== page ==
I am a proud Welshman, it is my favourite country in the world, it is the best for me personally. I love Wales, not for any specific attribute, but simply as it is home, it is my culture and I understand it better than any other. Good patriotism is very akin to family, it roots us and gives us confidence in belonging to something before we discover who we. Much like families there are aspects we love and aspects we hate, but it is an inescapable part of us, a relationships we don’t choose. As an outsider, i have become aware of many distinct ways i am different to others or the ‘mainstream’, but country, like family grants an automatic membership of a group. It some ways, this sense of being an outsider when the British media carp on about England, is something the Welsh have in common and being an outsider is part of the nationality, a nonconformity, which is useful. It is I believe important to belong, to know you are not crazy, yet able to be yourself and confident not to be in the mainstream.
I am always fascinated by people who come to live and work in Wales. Some people fall in love with Wales, some merely find it interesting and some realise they dislike the place. Everybody is different and value different aspects of life. No-one should take offense that their country or themselves as an individual is disliked, but they should take comfort when they encounter people who love them.
The other thing that is a mild annoyance with England national teams is the anthem. England don’t sing an English national anthem, they borrow the British anthem ‘God Save the Queen/King’. Generally, when the British national anthem is played, I stand up and sing along. However I am silent when it is played for the English national team, because whilst I respect them I don’t support them. so, there are occasions when I sing and when I don’t.
Cultures are perhaps differentiated by how the concept of freedom is defined. It is interesting that people of political creeds say the same thing: “I am a socialist/liberal/conservative because I believe in freedom”. Almost everyone believes in freedom, indeed this is often expressed in the words of national anthems. True freedom is I believe impossible for human beings as social animals, there is always a balance of ‘freedom to’ and ‘freedom from’. A balance of different elements is sought to maximise individual freedom and each political creed goes about it in a slightly different way.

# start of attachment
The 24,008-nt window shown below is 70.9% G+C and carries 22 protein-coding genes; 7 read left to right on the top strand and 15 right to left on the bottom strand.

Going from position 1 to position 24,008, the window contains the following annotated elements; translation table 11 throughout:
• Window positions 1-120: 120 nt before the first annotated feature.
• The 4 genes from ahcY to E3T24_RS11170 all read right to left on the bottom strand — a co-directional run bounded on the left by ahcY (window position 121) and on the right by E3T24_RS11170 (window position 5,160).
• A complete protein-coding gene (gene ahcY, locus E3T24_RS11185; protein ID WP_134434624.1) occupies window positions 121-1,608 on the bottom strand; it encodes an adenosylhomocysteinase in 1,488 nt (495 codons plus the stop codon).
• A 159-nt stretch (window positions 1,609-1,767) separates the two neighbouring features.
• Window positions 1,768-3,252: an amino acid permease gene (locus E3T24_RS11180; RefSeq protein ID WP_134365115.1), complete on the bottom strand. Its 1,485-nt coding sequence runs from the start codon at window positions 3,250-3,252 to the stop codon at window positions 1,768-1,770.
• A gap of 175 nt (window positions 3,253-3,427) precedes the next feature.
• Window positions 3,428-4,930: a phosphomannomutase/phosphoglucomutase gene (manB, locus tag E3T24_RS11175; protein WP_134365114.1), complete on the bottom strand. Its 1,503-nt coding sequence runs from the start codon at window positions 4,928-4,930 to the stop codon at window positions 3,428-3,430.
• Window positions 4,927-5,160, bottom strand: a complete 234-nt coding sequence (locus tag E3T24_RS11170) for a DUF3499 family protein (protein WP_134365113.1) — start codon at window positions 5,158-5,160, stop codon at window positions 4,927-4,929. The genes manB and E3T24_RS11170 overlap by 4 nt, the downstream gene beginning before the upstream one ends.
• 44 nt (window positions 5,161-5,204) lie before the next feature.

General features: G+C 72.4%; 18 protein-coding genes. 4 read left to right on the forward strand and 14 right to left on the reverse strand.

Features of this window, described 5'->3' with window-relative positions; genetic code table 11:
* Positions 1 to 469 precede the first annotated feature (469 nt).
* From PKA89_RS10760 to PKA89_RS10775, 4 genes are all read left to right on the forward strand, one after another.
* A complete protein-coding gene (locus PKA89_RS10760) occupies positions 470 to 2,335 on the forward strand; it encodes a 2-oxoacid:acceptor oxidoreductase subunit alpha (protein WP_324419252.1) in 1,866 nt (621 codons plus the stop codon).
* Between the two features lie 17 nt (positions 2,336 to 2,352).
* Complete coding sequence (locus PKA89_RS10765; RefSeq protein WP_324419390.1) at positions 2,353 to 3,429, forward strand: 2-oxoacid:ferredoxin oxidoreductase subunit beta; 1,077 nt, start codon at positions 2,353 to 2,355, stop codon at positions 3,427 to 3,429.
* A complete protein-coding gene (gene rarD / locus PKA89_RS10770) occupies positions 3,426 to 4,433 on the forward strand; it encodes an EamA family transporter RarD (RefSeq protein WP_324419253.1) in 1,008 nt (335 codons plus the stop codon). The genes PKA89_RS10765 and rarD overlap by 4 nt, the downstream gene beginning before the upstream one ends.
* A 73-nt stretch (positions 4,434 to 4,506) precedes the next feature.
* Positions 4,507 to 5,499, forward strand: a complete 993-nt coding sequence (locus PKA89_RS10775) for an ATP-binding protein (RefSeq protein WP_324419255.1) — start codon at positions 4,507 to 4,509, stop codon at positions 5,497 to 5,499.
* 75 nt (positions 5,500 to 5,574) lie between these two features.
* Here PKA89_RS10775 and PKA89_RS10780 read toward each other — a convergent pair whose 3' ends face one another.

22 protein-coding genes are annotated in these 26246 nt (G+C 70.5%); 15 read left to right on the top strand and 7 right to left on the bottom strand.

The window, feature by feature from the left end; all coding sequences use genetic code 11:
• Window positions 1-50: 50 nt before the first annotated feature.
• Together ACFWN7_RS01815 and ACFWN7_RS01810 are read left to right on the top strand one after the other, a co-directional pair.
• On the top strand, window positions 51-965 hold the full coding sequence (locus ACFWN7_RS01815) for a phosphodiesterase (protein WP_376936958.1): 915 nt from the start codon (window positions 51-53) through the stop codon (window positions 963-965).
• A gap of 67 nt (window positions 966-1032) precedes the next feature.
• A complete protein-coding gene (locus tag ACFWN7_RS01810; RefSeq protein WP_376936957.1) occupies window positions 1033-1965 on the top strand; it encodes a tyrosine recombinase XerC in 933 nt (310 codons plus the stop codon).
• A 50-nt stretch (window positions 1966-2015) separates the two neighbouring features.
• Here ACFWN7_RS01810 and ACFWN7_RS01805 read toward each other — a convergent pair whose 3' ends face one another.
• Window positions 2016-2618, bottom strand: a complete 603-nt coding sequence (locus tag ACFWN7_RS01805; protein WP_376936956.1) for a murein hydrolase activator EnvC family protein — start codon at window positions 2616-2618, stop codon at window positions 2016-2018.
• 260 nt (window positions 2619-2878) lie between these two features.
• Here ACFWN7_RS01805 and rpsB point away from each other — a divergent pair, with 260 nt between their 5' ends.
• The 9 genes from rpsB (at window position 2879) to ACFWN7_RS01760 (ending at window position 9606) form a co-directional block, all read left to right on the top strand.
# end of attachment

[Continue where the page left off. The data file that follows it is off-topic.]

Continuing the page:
Sections of the British right wing media went into a frenzy when Jeremy Corbyn, the new Labour party leader, didn’t sing the British national anthem at his first official engagement as party leader, because he is a republican. In Britain is a widely held view that everyone is free to choose whether or not to sing the national anthem or indeed behave in a patriotic way. Much of the media didn’t respect Corbyn’s choice not to sing as an example of this freedom. It is sad that this man felt obliged to change his stance and sing the national anthem simply because of his status as a national leader and an appeal to mainstream electorate. This doesn’t send a message about the freedom the British value to the world does it?